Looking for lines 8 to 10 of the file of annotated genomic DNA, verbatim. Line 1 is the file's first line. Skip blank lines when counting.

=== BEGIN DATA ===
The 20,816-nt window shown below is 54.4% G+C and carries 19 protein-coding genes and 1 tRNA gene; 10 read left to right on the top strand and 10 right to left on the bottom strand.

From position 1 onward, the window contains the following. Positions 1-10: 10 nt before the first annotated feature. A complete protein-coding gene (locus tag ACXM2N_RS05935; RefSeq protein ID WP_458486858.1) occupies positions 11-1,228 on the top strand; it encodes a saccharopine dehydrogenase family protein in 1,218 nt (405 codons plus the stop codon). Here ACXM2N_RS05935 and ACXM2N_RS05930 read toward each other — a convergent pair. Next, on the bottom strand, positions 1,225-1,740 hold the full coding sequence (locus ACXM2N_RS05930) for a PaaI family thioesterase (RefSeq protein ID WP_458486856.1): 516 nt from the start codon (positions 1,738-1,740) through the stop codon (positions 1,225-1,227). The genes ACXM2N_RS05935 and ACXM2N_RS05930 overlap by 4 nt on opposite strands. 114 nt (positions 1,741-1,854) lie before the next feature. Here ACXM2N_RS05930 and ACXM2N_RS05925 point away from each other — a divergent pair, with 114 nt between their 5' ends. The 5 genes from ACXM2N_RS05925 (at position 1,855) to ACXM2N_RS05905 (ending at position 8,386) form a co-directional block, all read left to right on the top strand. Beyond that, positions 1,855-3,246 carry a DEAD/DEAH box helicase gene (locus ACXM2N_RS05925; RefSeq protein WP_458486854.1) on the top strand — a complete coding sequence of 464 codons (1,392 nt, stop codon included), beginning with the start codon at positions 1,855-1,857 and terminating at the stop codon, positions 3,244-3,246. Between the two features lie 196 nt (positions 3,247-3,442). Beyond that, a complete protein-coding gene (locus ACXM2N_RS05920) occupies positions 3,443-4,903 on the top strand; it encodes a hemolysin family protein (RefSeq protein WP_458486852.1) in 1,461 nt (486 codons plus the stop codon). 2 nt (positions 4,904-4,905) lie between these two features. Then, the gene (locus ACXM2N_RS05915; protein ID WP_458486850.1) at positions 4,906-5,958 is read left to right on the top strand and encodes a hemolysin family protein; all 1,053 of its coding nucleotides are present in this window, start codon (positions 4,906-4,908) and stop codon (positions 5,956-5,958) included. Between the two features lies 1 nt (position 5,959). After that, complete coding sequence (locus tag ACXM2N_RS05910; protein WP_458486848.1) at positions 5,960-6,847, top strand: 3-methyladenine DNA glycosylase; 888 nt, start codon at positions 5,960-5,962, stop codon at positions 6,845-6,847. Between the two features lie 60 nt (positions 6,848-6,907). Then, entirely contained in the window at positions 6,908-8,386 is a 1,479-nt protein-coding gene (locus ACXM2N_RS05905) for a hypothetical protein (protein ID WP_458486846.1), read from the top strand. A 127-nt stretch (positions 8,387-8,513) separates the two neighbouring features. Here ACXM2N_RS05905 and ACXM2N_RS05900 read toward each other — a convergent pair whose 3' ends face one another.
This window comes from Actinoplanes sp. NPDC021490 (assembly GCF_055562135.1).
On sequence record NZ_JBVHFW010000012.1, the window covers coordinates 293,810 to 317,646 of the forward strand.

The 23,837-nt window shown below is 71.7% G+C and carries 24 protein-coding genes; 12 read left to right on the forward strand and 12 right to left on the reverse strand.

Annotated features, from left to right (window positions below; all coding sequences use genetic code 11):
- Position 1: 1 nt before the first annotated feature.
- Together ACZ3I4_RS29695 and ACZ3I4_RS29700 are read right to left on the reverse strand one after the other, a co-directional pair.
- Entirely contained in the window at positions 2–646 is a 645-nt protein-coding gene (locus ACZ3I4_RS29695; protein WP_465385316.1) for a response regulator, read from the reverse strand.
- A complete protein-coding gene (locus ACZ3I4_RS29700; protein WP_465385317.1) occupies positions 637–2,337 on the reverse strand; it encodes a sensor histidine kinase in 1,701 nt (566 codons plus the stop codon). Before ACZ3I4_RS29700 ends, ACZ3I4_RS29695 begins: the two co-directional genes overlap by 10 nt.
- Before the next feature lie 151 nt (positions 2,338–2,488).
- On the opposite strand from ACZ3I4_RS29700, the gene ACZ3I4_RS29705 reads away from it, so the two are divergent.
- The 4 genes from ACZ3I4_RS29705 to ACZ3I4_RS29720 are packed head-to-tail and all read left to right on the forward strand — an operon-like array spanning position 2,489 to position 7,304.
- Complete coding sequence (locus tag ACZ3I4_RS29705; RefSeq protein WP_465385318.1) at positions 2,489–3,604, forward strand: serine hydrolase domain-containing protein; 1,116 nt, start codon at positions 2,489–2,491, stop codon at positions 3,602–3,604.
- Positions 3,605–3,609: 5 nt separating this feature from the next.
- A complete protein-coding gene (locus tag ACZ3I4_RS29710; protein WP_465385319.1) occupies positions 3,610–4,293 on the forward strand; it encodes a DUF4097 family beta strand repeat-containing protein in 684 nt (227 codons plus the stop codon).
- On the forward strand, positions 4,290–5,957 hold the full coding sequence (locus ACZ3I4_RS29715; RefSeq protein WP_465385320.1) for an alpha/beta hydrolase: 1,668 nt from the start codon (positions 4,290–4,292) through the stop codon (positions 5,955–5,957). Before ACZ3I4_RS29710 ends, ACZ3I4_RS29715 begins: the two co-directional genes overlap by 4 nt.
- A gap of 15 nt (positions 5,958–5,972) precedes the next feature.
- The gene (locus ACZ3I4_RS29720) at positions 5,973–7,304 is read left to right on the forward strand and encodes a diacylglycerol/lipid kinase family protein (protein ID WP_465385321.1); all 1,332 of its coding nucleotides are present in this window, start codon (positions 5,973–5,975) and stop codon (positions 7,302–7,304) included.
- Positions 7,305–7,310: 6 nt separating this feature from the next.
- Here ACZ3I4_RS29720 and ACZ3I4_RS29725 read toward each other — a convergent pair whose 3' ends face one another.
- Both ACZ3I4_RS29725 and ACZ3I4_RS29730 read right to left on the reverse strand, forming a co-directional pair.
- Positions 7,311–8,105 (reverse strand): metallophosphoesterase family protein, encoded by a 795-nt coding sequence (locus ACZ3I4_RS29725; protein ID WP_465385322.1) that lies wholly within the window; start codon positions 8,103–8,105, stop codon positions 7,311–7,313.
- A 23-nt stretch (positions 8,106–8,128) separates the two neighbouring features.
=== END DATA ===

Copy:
- Together ACZ3I4_RS29695 and ACZ3I4_RS29700 are read right to left on the reverse strand one after the other, a co-directional pair.
- Entirely contained in the window at positions 2–646 is a 645-nt protein-coding gene (locus ACZ3I4_RS29695; protein WP_465385316.1) for a response regulator, read from the reverse strand.
- A complete protein-coding gene (locus ACZ3I4_RS29700; protein WP_465385317.1) occupies positions 637–2,337 on the reverse strand; it encodes a sensor histidine kinase in 1,701 nt (566 codons plus the stop codon). Before ACZ3I4_RS29700 ends, ACZ3I4_RS29695 begins: the two co-directional genes overlap by 10 nt.